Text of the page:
When you think about going to the dentist’s office, do you find yourself feeling a rush of fear, seemingly from nowhere? The good news — or the bad news — is that you’re far from alone in this. A recent WebMD article cites the statistic that between 9% and 20% of Americans view dental visits with apprehension. Here’s the thing, though — for as unnerving as modern dental technology can be, it used to be so much worse.
That’s the biggest takeaway from an excerpt from Paul Craddock’s new book Spare Parts: The Story of Medicine Through the History of Transplant Surgery. The excerpt opens in 1685, when one Charles Allen published a book titled The Operator for the Teeth. In it, Allen suggested transplanting the teeth of — in Craddock’s words — “dogs, sheep, goats, or baboons” into the mouths of dental patients needing replacements.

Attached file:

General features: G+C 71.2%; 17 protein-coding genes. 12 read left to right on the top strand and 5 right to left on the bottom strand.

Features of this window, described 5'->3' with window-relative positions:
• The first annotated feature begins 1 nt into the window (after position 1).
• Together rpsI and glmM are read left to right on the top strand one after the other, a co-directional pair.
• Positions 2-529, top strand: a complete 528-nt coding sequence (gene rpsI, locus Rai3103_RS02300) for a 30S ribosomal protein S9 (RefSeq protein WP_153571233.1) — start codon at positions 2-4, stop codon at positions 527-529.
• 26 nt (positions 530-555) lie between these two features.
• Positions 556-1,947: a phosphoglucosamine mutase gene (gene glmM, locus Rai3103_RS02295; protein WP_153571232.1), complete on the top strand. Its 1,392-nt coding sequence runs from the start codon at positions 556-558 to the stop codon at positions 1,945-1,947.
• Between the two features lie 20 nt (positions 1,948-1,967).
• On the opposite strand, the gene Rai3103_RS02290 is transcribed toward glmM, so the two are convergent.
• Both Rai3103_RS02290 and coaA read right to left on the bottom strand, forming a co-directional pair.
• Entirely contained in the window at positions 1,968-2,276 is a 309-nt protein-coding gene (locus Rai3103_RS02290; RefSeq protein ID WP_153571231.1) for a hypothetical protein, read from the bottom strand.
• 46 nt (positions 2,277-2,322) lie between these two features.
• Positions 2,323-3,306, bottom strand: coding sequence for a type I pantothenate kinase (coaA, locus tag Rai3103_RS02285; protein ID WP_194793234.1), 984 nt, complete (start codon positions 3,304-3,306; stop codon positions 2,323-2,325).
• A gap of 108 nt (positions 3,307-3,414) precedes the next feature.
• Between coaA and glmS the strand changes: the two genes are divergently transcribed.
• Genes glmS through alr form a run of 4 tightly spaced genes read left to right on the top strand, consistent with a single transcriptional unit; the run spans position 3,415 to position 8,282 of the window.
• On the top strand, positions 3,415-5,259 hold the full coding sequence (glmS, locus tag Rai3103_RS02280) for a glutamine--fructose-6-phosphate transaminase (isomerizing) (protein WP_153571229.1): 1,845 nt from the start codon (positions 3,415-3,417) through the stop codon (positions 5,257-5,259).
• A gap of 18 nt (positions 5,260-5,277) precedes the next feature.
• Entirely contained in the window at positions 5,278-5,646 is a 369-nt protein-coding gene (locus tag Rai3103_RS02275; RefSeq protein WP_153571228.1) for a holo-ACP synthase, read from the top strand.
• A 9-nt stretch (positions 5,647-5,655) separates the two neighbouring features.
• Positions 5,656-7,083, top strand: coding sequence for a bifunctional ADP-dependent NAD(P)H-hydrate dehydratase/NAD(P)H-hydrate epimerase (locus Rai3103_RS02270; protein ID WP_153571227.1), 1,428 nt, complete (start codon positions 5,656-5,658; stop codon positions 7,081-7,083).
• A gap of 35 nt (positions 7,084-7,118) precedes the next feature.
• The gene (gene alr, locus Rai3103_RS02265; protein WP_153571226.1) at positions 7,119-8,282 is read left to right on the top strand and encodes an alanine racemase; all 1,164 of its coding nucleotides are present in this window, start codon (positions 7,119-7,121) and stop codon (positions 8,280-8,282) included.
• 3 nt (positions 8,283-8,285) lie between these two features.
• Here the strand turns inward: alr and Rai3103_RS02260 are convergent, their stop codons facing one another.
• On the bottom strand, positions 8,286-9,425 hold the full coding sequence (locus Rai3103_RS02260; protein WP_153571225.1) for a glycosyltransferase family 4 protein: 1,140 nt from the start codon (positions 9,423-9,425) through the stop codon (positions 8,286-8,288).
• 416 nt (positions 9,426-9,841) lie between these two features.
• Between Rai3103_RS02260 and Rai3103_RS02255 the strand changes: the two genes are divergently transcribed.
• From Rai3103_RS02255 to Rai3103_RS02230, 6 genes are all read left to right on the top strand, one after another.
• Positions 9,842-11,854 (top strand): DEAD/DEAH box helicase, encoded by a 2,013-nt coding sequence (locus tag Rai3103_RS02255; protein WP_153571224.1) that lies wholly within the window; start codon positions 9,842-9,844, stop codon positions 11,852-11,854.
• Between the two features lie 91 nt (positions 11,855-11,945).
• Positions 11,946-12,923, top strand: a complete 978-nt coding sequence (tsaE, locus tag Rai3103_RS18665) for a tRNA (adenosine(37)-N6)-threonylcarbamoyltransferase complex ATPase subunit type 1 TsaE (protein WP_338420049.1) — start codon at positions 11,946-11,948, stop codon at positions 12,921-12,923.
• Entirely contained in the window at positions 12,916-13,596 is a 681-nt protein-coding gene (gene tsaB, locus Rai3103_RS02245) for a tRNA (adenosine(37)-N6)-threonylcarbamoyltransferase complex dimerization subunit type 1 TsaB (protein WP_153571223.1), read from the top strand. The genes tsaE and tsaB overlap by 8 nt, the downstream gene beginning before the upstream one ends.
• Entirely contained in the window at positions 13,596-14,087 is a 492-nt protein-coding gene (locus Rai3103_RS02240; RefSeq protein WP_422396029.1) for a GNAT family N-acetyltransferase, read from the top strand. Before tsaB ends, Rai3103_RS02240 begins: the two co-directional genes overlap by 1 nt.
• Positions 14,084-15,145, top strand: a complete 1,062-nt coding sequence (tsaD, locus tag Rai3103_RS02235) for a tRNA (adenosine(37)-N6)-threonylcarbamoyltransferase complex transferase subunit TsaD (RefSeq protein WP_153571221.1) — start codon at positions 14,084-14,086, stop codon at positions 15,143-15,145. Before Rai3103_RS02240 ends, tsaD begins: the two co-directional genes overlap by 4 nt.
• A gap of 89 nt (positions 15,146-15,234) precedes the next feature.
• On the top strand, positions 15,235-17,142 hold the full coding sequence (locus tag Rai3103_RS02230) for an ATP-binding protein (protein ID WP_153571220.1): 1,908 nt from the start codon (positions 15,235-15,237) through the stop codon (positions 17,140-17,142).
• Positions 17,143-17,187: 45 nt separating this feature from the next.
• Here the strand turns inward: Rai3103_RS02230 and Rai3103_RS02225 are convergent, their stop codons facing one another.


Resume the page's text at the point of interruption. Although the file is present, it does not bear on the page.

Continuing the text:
While the practice of swapping out human teeth for those of goats is no longer well-regarded, other practices Allen encouraged, such as brushing one’s teeth regularly, have held up over time. And treatment via Allen’s methods sound downright pleasurable compared to that of his contemporary Pierre Fauchard, who ventured into transplanting teeth from humans to other humans, and also encouraged the use of urine as a mouthwash.
Some of Fauchard’s other innovations, including dental fillings, have stood the test of time better. Thankfully, though, his mouthwash procedures have been left in the dust of history.
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